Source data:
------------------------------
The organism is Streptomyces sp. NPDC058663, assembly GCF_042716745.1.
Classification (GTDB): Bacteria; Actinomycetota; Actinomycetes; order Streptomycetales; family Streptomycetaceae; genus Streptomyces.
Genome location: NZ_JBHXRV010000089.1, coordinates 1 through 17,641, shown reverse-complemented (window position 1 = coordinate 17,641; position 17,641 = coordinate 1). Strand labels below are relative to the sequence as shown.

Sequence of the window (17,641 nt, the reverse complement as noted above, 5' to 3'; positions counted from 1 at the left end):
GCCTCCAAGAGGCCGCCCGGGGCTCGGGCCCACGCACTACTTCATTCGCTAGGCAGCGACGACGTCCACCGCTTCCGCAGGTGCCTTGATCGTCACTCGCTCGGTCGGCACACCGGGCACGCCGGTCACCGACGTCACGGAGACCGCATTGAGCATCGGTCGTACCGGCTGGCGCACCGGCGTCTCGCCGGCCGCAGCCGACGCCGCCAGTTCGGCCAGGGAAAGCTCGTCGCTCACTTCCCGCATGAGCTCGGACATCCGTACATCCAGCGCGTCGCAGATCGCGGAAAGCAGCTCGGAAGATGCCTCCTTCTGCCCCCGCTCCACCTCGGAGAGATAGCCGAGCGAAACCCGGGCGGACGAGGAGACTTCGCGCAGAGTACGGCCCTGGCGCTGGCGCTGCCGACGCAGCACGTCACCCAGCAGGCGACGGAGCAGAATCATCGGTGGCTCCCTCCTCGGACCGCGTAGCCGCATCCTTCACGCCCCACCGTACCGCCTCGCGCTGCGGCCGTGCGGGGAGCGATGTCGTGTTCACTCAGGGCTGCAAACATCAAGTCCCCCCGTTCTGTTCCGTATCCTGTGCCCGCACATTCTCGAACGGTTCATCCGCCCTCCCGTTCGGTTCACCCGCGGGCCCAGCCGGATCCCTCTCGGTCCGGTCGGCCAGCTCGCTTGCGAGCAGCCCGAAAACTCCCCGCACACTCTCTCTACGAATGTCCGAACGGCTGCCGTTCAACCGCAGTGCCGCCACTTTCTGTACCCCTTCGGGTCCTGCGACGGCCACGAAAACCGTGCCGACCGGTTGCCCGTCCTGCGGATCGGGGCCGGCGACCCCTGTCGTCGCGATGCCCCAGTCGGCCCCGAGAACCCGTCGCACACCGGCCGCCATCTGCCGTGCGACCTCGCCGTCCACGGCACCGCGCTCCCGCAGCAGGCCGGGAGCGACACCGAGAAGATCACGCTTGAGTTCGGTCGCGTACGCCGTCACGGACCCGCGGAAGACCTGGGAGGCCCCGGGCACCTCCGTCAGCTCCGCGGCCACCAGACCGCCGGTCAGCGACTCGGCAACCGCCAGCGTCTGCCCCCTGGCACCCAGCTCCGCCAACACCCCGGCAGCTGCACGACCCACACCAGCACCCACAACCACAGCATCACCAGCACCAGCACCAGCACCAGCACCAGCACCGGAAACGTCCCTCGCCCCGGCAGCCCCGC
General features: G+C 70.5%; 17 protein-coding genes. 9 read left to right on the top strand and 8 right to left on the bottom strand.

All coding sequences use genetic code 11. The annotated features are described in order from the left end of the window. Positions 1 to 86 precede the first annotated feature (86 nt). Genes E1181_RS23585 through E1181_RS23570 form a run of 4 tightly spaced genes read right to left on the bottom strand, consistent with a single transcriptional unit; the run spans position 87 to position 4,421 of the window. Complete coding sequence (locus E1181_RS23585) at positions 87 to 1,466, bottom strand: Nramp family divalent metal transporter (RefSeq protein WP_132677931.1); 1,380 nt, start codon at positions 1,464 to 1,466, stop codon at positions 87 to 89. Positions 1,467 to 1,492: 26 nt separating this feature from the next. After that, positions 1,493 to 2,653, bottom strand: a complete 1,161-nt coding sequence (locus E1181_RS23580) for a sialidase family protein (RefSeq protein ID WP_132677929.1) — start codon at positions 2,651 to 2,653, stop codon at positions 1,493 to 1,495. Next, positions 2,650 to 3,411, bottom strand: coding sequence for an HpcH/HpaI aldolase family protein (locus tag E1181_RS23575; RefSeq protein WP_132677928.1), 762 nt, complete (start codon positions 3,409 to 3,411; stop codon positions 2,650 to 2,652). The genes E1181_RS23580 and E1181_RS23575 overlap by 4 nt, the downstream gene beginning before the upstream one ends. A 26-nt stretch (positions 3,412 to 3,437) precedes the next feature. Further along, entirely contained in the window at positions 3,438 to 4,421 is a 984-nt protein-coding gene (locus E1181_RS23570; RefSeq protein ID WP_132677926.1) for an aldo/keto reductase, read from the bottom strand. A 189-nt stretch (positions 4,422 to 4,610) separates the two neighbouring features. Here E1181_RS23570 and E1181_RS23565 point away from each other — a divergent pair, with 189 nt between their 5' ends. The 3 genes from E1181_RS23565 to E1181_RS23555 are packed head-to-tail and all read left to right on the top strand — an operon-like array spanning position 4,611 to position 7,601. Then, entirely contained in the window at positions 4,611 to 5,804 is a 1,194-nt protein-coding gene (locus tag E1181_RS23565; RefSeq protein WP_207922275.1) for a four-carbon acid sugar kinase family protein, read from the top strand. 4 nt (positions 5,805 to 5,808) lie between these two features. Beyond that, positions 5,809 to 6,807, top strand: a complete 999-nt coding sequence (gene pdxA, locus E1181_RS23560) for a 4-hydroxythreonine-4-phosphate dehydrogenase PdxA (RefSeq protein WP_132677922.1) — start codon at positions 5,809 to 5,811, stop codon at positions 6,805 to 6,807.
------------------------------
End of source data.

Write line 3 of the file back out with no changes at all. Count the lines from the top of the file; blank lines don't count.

Genome location: NZ_JBHXRV010000089.1, coordinates 1 through 17,641, shown reverse-complemented (window position 1 = coordinate 17,641; position 17,641 = coordinate 1). Strand labels below are relative to the sequence as shown.